Peter Briscoe’s THE BOOKSELLER is presented as four stories. The first three brief vignettes take readers inside the mind of an unnamed character – male, aware of and attractive to women. An inward wistfulness in these vignettes leads well–stylistically–into the final and longest of the stories. The last novella-length piece, “The Bookseller,” introduces us to three named characters: a frustrated scholar, Señor Grigorio Molina, who requires rare books that have disappeared from a library in Ecuador for his academic work; Inspector Guillermo Robles who must investigate the book theft; and Doctor Andrés Vidal, a scholar who assists the library director and befriends the inspector. This story carries its plot lightly, unwinding in an unexpected way, while making space for a thoughtful meditation on the nature of libraries. Quoting Umberto Eco’s sentiment, “If God existed, he would be a library.” Doctor Vidal asks himself “Can one sentence capture the essence of something that contains an infinite number of sentences.” Briscoe rises to the challenge of capturing essence concisely. His writing packs rich thoughtfulness and vitality into surprisingly few words. Indeed, one of the greatest strengths of this piece work is its graceful prose. Another facet of Briscoe’s style is how much more it is auditory than visual. He is not a writer of extensive visual cues—no periwinkle cravats or ravaged features identify Vidal, Molina or Robles. He brings his characters to life mainly through their thoughts and their speech—these characters are heard more than seen. This approach, as if the story is whispered to its readers, suits this thoughtful novella by creating a tone of intimacy and introspection.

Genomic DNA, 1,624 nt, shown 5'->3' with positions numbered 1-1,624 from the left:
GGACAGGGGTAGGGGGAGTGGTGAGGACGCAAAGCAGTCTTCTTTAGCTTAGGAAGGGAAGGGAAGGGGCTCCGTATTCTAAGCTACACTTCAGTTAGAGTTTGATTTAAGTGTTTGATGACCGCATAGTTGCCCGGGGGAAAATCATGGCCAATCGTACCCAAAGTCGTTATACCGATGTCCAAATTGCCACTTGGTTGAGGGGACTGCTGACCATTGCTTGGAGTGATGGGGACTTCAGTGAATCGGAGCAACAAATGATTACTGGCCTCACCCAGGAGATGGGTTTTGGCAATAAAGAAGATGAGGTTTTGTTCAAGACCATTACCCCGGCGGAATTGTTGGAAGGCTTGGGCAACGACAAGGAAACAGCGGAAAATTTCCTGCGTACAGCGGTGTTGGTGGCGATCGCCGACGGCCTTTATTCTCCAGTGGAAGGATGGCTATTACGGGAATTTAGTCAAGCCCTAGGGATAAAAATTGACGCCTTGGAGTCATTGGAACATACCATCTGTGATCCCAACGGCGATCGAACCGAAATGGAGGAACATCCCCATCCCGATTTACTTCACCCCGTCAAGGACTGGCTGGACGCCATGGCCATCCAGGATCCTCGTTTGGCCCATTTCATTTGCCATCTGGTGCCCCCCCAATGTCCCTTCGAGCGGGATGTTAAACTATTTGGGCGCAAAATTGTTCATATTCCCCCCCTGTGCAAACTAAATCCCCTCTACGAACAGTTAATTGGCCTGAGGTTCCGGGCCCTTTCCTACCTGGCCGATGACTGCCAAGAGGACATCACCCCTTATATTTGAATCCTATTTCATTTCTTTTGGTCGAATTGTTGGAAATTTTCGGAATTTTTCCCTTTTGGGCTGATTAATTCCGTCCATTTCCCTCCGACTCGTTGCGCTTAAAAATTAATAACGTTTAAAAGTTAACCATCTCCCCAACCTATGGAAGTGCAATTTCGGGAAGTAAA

The plot and characterization in Briscoe’s final piece, “The Bookseller,” breathe easily beside a compelling love letter to libraries woven through his storytelling. Libraries, which at their best contain, “what everyone who came before you has discovered…” Libraries, “… where a reader can go anywhere, microscopically, telescopically, past, present and future and especially into the minds of other humans.” Briscoe addresses the history of libraries, the role of curation, the difference between an archive and a library. As one character describes his experience, “… he entered the library as others enter a church.” In this sentiment, the author’s own truth seems to be quietly disclosed.
THE BOOKSELLER is a gem–refreshing in its gentle introspection via Peter Briscoe’s warm, elegant, spare stories–with just enough compelling characterization and unique plot to carry its readers comfortably along.
~Ellen Graham for IndieReader